A lasting legacy
Through activism and giving, former lecturer shows dedication to Asian American students
By Annabel Adams
One of the most compelling moments in University of California, Irvine’s storied past might be one of its lesser known: the student-led protests in the early 1990s that established formal ethnic studies programs on the campus, including a rotational hunger strike that led to the creation of the Department of Asian American Studies.
Mary Ann Takemoto, Ph.D. is a key figure in this chapter of UCI history. As one of the first lecturers in Asian American studies at UCI, and a former associate director of the UCI Counseling Center, she’s empowered students to advocate for the representation of their histories and stories in campus curriculum.
A formative beginning
A third-generation Japanese American, Takemoto was raised in the South Bay city of Gardena, Calif., which the U.S. census has recognized as the city with the highest percentage of Japanese Americans in California through 2014. Her upbringing in this community cemented in her mind the value of multicultural and multiethnic spaces. Yet, her experience in the classroom did not reflect the diverse population it served—not once were Asian Americans an area of study. This lack of representation continued throughout her college education.
“When I went to college, there were no classes offered in Asian American studies and when there were classes on minority issues, it was always a Black-white dichotomy,” she reflects. “Some of those experiences had an impact on me in terms of my sense of identity as well as realizing how important identity is for young adults as they transition into adulthood. I think that was probably always kind of core for me, not only in my clinical work with students but also through my teaching and research.”
Takemoto and her siblings were the first in their family to attend college. Sensitive to the experiences of being from an ethnic minority family, of being first generation to attend college, and of carrying the weight of generational cultural trauma, Takemoto set out to become a psychologist specializing in Asian American and minority mental health.
“I felt that there was a lack of information about mental health and yet there were a lot of specialized needs for the Japanese American community in particular, having gone through WWII and internment,” she says.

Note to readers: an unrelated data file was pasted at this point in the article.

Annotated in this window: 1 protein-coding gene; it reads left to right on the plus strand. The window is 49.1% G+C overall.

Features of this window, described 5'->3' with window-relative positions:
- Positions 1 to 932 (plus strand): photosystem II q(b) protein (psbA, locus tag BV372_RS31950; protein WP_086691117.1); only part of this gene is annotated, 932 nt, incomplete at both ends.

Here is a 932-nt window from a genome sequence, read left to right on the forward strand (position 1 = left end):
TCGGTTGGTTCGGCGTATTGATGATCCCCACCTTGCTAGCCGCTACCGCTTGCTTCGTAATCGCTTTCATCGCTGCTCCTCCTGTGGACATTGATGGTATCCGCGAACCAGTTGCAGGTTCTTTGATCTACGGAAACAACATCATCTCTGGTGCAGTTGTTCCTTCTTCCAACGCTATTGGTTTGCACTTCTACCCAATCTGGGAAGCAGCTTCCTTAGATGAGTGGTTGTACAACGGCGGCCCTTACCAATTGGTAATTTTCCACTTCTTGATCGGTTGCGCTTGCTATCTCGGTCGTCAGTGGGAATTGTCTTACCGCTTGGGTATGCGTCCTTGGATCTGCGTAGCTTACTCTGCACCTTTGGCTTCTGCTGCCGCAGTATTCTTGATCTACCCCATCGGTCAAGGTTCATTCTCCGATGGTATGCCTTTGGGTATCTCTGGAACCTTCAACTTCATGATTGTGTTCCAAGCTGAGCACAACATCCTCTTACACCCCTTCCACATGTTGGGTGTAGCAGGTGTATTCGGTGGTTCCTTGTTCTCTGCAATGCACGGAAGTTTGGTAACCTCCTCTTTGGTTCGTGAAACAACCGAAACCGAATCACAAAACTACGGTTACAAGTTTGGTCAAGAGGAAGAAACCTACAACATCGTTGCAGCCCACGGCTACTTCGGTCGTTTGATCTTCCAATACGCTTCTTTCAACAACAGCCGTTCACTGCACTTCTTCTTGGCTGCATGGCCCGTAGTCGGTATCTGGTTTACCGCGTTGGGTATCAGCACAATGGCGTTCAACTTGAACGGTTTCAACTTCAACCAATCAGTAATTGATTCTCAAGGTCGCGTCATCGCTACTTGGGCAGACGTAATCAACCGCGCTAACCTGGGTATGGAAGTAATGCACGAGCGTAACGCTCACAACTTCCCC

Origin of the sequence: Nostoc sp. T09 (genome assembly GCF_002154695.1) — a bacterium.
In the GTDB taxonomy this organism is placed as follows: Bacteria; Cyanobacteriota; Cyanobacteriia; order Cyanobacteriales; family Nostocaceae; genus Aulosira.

Based on unfounded fears in reaction to Pearl Harbor and the ensuing war, President Franklin Delano Roosevelt signed Executive Order 9066, which established incarceration camps for people of Japanese descent. From 1942 to 1945, about 120,000 Japanese people—the majority of whom were American citizens—were forced to leave their homes and businesses to wait in assembly centers only to be later shipped to ten incarceration camps built in the remote landscapes of the interior West and Arkansas. Takemoto's parents were among the thousands of Japanese Americans to be incarcerated or forced to relocate from their homes on the West Coast.
“The racism and discrimination experienced by my parents and grandparents had a profound impact on their lives and careers. Their generation endured a great injustice, and research has confirmed the psychosocial impact of incarceration and the long-term impact of historical trauma,” Takemoto says. “Sadly, the cycle is repeating itself with new immigrant groups being the target of hate and xenophobia."
Takemoto went on to earn a B.A. in psychology from Barnard College at Columbia University and a Ph.D. from Indiana University. Despite there being a dearth of scholarly research on Japanese American mental health, Takemoto forged her own path and focused her doctoral research on social support systems, coping and acculturation in Japanese Americans.
Making history at UCI
In 1987, Takemoto arrived at UCI as a staff psychologist in the Counseling Center. She simultaneously taught courses on Asian American topics, including Asian American psychology, Asian American women, Asian American family, and multi-cultural psychology. Despite Asian American students making up nearly 43% of the undergraduate population at UCI, there was no formal Asian American studies department, no formal paths of study for students—no major or minor—and Takemoto was one of only a few lecturers teaching the subject matter.
“At the time, UCI had one of the largest Asian American Pacific Islander populations within the UC system, yet they did not have a formal Asian American studies program,” she says.
What happened next is a series of events only recently added to the university’s historical record through an oral history project by several UCI students, now alumni, who called their project, “Beginnings of Activism for the Department of Asian American Studies,” or “BADAAS.” Led and mentored by Judy Wu, professor of Asian American studies at UCI, and Thuy Vo Dang, curator for UCI’s Southeast Asian Archive and research librarian for Asian American studies, the students scoured former course catalogues, records in the Cross Cultural Center, and New University archives, and captured oral histories of the former student protestors and the first lecturers in the department, including Takemoto. With this information, the student researchers created a timeline and account of this pivotal moment in UCI history.
Here’s what they found: Beginning in 1991, UCI students led a series of protests to establish formal ethnic studies programs on campus, including in Asian American studies, African American studies, Chicano/Latino studies and Native American studies. That year, 200 protesters marched through Wayzgoose, a campus-wide celebratory event for new students, demanding the formal establishment of these areas of study. Protests continued for years after, including a 35-day rotational hunger strike in 1993. Finally, Asian American studies became a minor in 1996 and a major in 1997.